The Marshall Islands parliament has elected Hilda Heine as the country's new president, making her the first woman to head the government of an independent Pacific Island nation.
Her election came a day after a no confidence motion removed Casten Nemra, who had been sworn in as president just last week. His tenure is the shortest presidency in the island's history.
Dr Heine, the former education minister, the first woman in the country to obtain a doctorate and founder of Women United Together Marshall Islands, was the sole presidential candidate when the ballot was held at the Nitijela, or parliament, on Wednesday.
She secured 24 votes in the 33-member legislature in Majuro.
The election of Dr Heine is significant - she's the first female president in the history of the Marshall Islands, and one of just three women in parliament.
The representation of women in politics across the Pacific is one of the lowest in the world. Women have never comprised more than 10 percent of the membership of Pacific Island Forum parliaments, and the percentage of women in politics across the region currently sits at about five.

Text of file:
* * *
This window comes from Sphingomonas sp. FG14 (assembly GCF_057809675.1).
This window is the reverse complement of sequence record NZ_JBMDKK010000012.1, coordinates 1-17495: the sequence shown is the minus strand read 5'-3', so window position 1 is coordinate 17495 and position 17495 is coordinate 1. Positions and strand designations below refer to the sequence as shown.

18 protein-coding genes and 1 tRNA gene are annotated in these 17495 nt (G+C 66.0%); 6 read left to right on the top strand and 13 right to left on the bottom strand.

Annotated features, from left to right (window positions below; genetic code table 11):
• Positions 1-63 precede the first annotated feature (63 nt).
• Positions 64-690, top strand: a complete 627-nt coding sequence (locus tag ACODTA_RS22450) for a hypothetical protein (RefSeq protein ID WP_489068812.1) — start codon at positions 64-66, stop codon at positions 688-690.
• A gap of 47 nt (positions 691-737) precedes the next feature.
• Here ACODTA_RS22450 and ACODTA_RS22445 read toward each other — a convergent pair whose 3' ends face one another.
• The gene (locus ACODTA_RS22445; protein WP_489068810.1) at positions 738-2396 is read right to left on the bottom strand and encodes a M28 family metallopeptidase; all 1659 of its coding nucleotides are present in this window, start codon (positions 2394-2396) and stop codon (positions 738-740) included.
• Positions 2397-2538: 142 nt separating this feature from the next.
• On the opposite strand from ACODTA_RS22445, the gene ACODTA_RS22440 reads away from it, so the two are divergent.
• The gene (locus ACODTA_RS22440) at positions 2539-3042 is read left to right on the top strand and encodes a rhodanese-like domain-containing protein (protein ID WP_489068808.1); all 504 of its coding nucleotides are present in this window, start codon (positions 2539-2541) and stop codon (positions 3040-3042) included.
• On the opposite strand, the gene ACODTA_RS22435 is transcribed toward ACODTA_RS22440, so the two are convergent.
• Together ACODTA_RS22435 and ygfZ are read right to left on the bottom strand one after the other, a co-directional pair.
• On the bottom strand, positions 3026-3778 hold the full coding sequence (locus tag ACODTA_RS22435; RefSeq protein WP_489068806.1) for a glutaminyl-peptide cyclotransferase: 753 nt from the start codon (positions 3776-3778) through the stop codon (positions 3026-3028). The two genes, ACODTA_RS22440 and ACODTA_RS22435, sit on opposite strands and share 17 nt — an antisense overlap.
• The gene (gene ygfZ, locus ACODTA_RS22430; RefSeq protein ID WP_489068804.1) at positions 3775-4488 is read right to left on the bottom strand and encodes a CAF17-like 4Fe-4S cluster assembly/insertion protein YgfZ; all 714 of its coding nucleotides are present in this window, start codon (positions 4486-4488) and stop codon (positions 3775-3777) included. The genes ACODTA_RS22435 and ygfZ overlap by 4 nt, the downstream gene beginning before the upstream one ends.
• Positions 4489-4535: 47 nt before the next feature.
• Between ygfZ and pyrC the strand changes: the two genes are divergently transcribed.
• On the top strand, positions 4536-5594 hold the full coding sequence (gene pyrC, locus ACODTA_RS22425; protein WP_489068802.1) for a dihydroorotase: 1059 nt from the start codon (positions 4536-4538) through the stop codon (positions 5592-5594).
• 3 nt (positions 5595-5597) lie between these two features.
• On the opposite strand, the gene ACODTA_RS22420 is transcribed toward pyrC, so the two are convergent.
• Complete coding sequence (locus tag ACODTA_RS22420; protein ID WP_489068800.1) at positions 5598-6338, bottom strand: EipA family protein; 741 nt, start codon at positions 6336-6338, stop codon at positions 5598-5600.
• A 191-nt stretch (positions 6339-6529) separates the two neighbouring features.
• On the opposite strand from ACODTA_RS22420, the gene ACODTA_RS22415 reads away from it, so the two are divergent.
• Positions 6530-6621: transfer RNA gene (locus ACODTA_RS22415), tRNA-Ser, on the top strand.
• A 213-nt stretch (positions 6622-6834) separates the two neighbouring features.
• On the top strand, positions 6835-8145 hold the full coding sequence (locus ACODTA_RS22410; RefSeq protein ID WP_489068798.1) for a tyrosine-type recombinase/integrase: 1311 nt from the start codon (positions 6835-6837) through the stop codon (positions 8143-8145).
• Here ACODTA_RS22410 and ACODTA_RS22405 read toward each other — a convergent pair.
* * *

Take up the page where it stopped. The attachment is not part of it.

In Vanuatu's election last week, only eight women stood, but none was successful.
In the 47 years since Nauru was granted independence, only two women have ever been elected to parliament.
And during last year's Solomon Islands election, only one of the 50 successful candidates was a woman.
There are moves being made to improve women's participation. In Samoa, a law was passed last year which reserves five seats, or 10 percent of the 49 seats in parliamant for women.
But barriers remain. After the law was passed, the prime minister Tuilaepa Sailele Malielegaoi told women thinking of running for parliament they should not neglect their families.
In the French Pacific, women's representation is higher. French law applies, which means that since 2001, men and women have to alternate on any party's electoral list.
In 2004, Marie-Noelle Themereau became the president of New Caledonia and first woman in the lead a territorial government. In the same election, New Caledonia also chose a woman vice president.
In French Polynesia, the law contributed to a majority of assembly members being women.
RNZ International's correspondent in Majuro, Giff Johnson, says Dr Heine has her work cut out for her.
He says there are huge outstanding problems in the country that need urgent attention, including improving relations with its major donor, the United States, and improving the health sector.
In November, the Marshall Islands had a general election, which saw a series of veteran politicians lose office, Mr Johnson says.
"[Dr Heine] is going to have to show the community that she can do the job, get in there and start taking some action on the many problems that motivated Marshall Islands voters to put 13 new people into the parliament. I mean 40 percent of seats changed hands. It is unprecedented national election for the Marshall Islands, really showing voter unhappiness with the status quo."